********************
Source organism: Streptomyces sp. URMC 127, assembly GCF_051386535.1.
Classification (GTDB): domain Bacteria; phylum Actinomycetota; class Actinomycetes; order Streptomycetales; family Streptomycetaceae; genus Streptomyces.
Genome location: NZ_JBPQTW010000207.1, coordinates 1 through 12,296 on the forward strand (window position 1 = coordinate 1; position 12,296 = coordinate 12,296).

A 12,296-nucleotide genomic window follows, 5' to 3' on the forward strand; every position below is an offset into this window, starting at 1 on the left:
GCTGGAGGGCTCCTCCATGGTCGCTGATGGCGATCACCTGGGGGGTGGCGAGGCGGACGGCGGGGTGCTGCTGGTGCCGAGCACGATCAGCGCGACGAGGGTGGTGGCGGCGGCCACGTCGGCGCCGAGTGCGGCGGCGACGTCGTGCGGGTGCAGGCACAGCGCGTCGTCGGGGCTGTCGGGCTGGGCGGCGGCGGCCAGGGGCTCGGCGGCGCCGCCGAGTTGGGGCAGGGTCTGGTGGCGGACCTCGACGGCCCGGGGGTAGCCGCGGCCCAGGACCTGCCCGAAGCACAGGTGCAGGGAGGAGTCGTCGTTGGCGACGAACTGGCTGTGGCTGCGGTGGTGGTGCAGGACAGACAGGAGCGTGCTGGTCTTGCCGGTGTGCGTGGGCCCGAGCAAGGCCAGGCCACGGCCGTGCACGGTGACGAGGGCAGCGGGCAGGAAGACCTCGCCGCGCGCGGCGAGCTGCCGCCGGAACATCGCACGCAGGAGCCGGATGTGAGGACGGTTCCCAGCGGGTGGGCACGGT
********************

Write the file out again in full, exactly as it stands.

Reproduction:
Source organism: Streptomyces sp. URMC 127, assembly GCF_051386535.1.
Classification (GTDB): domain Bacteria; phylum Actinomycetota; class Actinomycetes; order Streptomycetales; family Streptomycetaceae; genus Streptomyces.
Genome location: NZ_JBPQTW010000207.1, coordinates 1 through 12,296 on the forward strand (window position 1 = coordinate 1; position 12,296 = coordinate 12,296).

A 12,296-nucleotide genomic window follows, 5' to 3' on the forward strand; every position below is an offset into this window, starting at 1 on the left:
GCTGGAGGGCTCCTCCATGGTCGCTGATGGCGATCACCTGGGGGGTGGCGAGGCGGACGGCGGGGTGCTGCTGGTGCCGAGCACGATCAGCGCGACGAGGGTGGTGGCGGCGGCCACGTCGGCGCCGAGTGCGGCGGCGACGTCGTGCGGGTGCAGGCACAGCGCGTCGTCGGGGCTGTCGGGCTGGGCGGCGGCGGCCAGGGGCTCGGCGGCGCCGCCGAGTTGGGGCAGGGTCTGGTGGCGGACCTCGACGGCCCGGGGGTAGCCGCGGCCCAGGACCTGCCCGAAGCACAGGTGCAGGGAGGAGTCGTCGTTGGCGACGAACTGGCTGTGGCTGCGGTGGTGGTGCAGGACAGACAGGAGCGTGCTGGTCTTGCCGGTGTGCGTGGGCCCGAGCAAGGCCAGGCCACGGCCGTGCACGGTGACGAGGGCAGCGGGCAGGAAGACCTCGCCGCGCGCGGCGAGCTGCCGCCGGAACATCGCACGCAGGAGCCGGATGTGAGGACGGTTCCCAGCGGGTGGGCACGGT